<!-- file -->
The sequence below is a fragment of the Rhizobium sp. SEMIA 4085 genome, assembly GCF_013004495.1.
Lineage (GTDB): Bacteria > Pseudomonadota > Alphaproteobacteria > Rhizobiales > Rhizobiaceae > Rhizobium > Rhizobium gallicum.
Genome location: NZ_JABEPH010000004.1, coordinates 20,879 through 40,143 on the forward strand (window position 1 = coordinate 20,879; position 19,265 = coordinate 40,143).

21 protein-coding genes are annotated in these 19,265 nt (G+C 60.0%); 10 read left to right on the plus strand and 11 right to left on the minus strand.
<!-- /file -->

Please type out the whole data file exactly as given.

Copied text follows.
The sequence below is a fragment of the Rhizobium sp. SEMIA 4085 genome, assembly GCF_013004495.1.
Lineage (GTDB): Bacteria > Pseudomonadota > Alphaproteobacteria > Rhizobiales > Rhizobiaceae > Rhizobium > Rhizobium gallicum.
Genome location: NZ_JABEPH010000004.1, coordinates 20,879 through 40,143 on the forward strand (window position 1 = coordinate 20,879; position 19,265 = coordinate 40,143).

21 protein-coding genes are annotated in these 19,265 nt (G+C 60.0%); 10 read left to right on the plus strand and 11 right to left on the minus strand.